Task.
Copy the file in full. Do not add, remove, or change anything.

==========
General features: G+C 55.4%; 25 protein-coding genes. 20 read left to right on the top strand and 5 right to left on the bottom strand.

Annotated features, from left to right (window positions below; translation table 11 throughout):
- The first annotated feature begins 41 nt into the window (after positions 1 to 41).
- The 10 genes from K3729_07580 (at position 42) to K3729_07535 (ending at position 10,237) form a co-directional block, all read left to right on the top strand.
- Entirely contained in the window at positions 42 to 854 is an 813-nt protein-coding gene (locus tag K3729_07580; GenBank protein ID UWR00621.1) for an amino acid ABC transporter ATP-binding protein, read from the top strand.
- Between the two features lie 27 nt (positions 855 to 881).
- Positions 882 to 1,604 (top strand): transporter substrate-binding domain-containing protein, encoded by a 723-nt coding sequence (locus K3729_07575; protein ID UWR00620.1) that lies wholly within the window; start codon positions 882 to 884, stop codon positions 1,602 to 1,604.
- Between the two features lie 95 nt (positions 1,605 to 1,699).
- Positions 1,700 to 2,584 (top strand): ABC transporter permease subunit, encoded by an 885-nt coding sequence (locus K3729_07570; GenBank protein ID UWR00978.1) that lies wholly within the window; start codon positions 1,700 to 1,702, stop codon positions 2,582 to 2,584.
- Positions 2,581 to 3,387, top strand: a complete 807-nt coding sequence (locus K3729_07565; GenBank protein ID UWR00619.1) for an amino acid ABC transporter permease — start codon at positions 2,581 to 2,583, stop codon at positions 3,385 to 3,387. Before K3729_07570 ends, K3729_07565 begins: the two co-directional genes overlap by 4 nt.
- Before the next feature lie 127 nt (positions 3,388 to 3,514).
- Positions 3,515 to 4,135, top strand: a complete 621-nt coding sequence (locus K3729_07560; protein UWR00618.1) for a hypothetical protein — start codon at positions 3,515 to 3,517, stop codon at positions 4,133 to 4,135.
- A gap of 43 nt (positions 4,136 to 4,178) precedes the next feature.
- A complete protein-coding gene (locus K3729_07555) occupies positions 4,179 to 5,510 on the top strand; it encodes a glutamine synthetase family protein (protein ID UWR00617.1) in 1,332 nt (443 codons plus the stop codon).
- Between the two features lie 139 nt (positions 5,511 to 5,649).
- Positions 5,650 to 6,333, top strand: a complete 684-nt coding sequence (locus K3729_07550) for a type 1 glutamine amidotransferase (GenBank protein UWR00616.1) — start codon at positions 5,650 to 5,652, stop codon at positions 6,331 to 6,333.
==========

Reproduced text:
General features: G+C 55.4%; 25 protein-coding genes. 20 read left to right on the top strand and 5 right to left on the bottom strand.

Annotated features, from left to right (window positions below; translation table 11 throughout):
- The first annotated feature begins 41 nt into the window (after positions 1 to 41).
- The 10 genes from K3729_07580 (at position 42) to K3729_07535 (ending at position 10,237) form a co-directional block, all read left to right on the top strand.
- Entirely contained in the window at positions 42 to 854 is an 813-nt protein-coding gene (locus tag K3729_07580; GenBank protein ID UWR00621.1) for an amino acid ABC transporter ATP-binding protein, read from the top strand.
- Between the two features lie 27 nt (positions 855 to 881).
- Positions 882 to 1,604 (top strand): transporter substrate-binding domain-containing protein, encoded by a 723-nt coding sequence (locus K3729_07575; protein ID UWR00620.1) that lies wholly within the window; start codon positions 882 to 884, stop codon positions 1,602 to 1,604.
- Between the two features lie 95 nt (positions 1,605 to 1,699).
- Positions 1,700 to 2,584 (top strand): ABC transporter permease subunit, encoded by an 885-nt coding sequence (locus K3729_07570; GenBank protein ID UWR00978.1) that lies wholly within the window; start codon positions 1,700 to 1,702, stop codon positions 2,582 to 2,584.
- Positions 2,581 to 3,387, top strand: a complete 807-nt coding sequence (locus K3729_07565; GenBank protein ID UWR00619.1) for an amino acid ABC transporter permease — start codon at positions 2,581 to 2,583, stop codon at positions 3,385 to 3,387. Before K3729_07570 ends, K3729_07565 begins: the two co-directional genes overlap by 4 nt.
- Before the next feature lie 127 nt (positions 3,388 to 3,514).
- Positions 3,515 to 4,135, top strand: a complete 621-nt coding sequence (locus K3729_07560; protein UWR00618.1) for a hypothetical protein — start codon at positions 3,515 to 3,517, stop codon at positions 4,133 to 4,135.
- A gap of 43 nt (positions 4,136 to 4,178) precedes the next feature.
- A complete protein-coding gene (locus K3729_07555) occupies positions 4,179 to 5,510 on the top strand; it encodes a glutamine synthetase family protein (protein ID UWR00617.1) in 1,332 nt (443 codons plus the stop codon).
- Between the two features lie 139 nt (positions 5,511 to 5,649).
- Positions 5,650 to 6,333, top strand: a complete 684-nt coding sequence (locus K3729_07550) for a type 1 glutamine amidotransferase (GenBank protein UWR00616.1) — start codon at positions 5,650 to 5,652, stop codon at positions 6,331 to 6,333.